Oakmark International Fund: Third Quarter 2019
September 30, 2019
The Oakmark International Fund declined 6.4% for the fiscal year ended September 30, 2019, underperforming the MSCI World ex U.S. Index, which declined 1.0% over the same period. For the most recent quarter, the Fund declined 0.8%, compared to the benchmark’s decline of 0.9%. However, the Fund has returned an average of 9.1% per year since its inception in September 1992, outperforming the MSCI World ex U.S. Index, which has averaged 5.8% per year over the same period.
NAVER, an internet company based in South Korea, was the largest contributor for both the fiscal year and most recent quarter. The company’s most recent financial results showed accelerated growth in its core search and e-commerce businesses, driven by steady growth in user traffic and improved advertising products. We continue to believe NAVER’s core business will grow at a healthy rate as there remains ample room to partner with advertisers and improve the advertiser's ROI. In addition to the strong results from its core business, NAVER announced that it will spin out NAVER Financial, its financial technology business. NAVER Financial is the leading digital payments company in South Korea and has significant scope for growth and monetization. Finally, after several years of investment, NAVER’s other platforms, such as Webtoons (one of the largest online comics platforms globally) and V-Live (a live streaming platform for music artists), have begun to monetize and should contribute to strong growth in the future. With accelerating growth, improving profitability and strong market positions across most of its businesses, we continue to believe NAVER is attractively valued.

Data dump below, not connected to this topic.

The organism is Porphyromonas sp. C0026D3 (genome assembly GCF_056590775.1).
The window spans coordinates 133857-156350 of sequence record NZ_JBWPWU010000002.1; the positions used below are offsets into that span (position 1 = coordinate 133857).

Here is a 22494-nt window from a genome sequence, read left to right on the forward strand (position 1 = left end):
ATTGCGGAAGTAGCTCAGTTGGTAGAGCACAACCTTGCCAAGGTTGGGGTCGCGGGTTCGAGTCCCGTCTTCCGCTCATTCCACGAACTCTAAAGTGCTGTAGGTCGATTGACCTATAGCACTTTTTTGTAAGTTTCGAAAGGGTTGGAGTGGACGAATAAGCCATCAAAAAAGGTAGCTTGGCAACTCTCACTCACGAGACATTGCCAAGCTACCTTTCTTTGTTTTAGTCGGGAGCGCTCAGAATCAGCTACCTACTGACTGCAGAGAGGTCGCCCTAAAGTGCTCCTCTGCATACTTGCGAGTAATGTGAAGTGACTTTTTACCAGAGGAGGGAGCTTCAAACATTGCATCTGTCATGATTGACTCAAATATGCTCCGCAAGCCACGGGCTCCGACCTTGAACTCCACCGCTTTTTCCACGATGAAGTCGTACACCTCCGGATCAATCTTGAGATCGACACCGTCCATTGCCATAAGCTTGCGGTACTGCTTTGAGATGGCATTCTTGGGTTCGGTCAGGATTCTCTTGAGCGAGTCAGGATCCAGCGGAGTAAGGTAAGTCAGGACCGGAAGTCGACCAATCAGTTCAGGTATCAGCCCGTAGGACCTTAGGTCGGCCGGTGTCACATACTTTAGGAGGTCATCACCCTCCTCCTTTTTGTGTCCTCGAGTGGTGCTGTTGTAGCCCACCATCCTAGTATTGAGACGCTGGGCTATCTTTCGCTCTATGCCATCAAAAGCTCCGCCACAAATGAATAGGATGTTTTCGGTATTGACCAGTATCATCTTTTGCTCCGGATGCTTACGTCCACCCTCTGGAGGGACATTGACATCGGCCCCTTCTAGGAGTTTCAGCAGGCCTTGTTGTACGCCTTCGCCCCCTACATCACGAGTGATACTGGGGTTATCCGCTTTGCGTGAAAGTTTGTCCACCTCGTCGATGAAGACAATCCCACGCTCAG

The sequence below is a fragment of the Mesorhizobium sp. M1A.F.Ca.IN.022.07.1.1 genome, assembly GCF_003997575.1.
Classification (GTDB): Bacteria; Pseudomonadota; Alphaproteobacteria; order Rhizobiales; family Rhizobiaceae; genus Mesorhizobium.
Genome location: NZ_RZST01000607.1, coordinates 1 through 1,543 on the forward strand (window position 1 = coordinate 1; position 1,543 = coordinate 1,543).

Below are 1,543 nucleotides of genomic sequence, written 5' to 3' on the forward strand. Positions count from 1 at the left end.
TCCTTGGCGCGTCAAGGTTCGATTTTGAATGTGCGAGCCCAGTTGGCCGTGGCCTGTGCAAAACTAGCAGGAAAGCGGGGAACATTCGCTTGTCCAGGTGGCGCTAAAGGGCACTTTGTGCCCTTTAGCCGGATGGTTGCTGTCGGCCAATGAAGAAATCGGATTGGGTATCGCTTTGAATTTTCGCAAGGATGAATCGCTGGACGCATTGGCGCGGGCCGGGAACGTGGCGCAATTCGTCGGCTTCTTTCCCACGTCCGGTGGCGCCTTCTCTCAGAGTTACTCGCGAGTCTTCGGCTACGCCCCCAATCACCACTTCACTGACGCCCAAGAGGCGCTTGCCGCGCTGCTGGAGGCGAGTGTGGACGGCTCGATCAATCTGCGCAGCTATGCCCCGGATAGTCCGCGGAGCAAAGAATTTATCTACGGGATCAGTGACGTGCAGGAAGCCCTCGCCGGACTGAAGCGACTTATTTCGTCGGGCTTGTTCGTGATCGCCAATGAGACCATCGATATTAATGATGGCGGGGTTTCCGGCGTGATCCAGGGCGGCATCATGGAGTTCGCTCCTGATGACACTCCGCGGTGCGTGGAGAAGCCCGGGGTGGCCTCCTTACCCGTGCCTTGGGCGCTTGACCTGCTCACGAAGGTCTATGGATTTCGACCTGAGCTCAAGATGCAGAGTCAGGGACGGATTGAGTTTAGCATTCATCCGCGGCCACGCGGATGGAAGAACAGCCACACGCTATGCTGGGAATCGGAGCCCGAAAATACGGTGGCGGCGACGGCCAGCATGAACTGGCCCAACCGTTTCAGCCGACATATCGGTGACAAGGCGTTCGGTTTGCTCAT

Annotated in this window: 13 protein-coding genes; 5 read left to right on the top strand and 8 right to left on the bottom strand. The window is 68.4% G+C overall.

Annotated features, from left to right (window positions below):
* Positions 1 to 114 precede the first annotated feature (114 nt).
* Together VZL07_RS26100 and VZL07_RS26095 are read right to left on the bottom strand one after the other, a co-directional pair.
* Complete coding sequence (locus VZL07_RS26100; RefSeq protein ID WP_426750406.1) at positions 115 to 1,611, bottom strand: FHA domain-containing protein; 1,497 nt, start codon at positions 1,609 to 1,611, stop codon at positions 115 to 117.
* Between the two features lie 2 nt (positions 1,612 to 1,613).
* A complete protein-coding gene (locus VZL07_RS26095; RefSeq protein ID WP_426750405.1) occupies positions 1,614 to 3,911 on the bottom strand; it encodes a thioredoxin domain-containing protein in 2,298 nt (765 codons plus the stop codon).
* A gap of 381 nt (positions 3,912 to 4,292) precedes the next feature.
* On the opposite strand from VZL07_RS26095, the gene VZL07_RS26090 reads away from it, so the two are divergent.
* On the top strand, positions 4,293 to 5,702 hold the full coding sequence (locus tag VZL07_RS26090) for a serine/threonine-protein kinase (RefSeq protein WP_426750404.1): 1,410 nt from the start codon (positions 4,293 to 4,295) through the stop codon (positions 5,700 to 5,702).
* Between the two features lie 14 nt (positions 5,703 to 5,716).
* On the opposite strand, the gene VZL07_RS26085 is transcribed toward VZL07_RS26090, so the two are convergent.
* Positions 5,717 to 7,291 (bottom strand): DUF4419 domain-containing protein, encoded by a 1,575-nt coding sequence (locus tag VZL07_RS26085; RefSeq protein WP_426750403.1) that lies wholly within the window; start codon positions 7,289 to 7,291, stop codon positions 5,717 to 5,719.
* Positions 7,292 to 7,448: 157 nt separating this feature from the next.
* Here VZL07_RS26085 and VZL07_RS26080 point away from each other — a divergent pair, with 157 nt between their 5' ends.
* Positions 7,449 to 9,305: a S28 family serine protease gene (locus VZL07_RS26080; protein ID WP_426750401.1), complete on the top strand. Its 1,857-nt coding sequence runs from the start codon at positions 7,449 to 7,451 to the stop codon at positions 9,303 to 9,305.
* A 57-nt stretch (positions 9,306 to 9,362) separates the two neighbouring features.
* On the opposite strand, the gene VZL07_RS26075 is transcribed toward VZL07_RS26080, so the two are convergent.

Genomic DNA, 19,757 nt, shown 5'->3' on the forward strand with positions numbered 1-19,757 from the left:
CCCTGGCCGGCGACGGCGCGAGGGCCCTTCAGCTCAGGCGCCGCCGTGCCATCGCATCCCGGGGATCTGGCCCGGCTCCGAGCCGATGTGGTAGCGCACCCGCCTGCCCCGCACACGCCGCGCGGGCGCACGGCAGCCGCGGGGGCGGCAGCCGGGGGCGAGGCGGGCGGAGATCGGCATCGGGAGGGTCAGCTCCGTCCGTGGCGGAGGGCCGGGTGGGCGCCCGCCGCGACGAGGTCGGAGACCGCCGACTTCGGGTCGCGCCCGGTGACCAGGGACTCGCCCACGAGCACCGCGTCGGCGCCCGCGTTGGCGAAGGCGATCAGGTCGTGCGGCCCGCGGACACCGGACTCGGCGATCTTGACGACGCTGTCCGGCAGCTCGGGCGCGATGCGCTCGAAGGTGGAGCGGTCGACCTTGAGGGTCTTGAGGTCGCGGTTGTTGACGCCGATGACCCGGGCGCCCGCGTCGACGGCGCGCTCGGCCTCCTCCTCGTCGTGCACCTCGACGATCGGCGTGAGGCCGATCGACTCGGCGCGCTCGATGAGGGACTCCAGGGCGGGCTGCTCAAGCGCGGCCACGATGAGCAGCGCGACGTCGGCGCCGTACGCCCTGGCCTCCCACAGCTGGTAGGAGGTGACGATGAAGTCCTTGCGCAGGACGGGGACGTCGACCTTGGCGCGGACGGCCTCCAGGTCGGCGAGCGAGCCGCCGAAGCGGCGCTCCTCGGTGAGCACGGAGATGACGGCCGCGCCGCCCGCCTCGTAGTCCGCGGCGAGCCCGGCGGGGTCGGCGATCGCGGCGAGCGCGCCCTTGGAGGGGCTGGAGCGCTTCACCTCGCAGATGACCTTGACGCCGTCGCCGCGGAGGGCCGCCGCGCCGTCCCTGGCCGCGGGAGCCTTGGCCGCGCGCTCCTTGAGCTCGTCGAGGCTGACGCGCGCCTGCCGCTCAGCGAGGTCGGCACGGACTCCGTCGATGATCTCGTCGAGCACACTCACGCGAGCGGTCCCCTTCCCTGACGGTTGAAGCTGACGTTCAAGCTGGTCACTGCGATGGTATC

Continental, a German-based company that is one of Europe’s largest manufacturers of tires, automotive parts and industrial products, was the largest detractor for the quarter, declining 12%. In late July, the company issued preliminary second-quarter earnings results and a second-half profit warning. Although the warning itself was somewhat expected, analysts were surprised by the magnitude of the shortfall. In early August, Continental’s official second-quarter results showed weaker sales and earnings from the year-ago period, largely driven by the automotive division. At the end of the quarter, the company announced a large restructuring program that impacted 15,000 jobs and targeted 500 million euros of cost savings. We believe that this is a good and necessary decision by management and that more restructuring and portfolio actions will follow. Continental’s tire business operates a network of large, modern factories in low-cost countries, which gives the company a benefit over other global tire manufacturers that are burdened with onerous legacy cost structures in smaller, less-automated plants. In its automotive business, Continental has the leading market share in concentrated segments of the automotive supply chain where it derives a good amount of revenue from high value-added components. Further, we believe that secular trends that are affecting the automotive industry, such as connectivity, electrification and autonomous driving, will provide significant growth opportunities in the coming years. Thus, while the company is currently challenged by short-term cyclical issues, we believe it is an attractive long-term investment.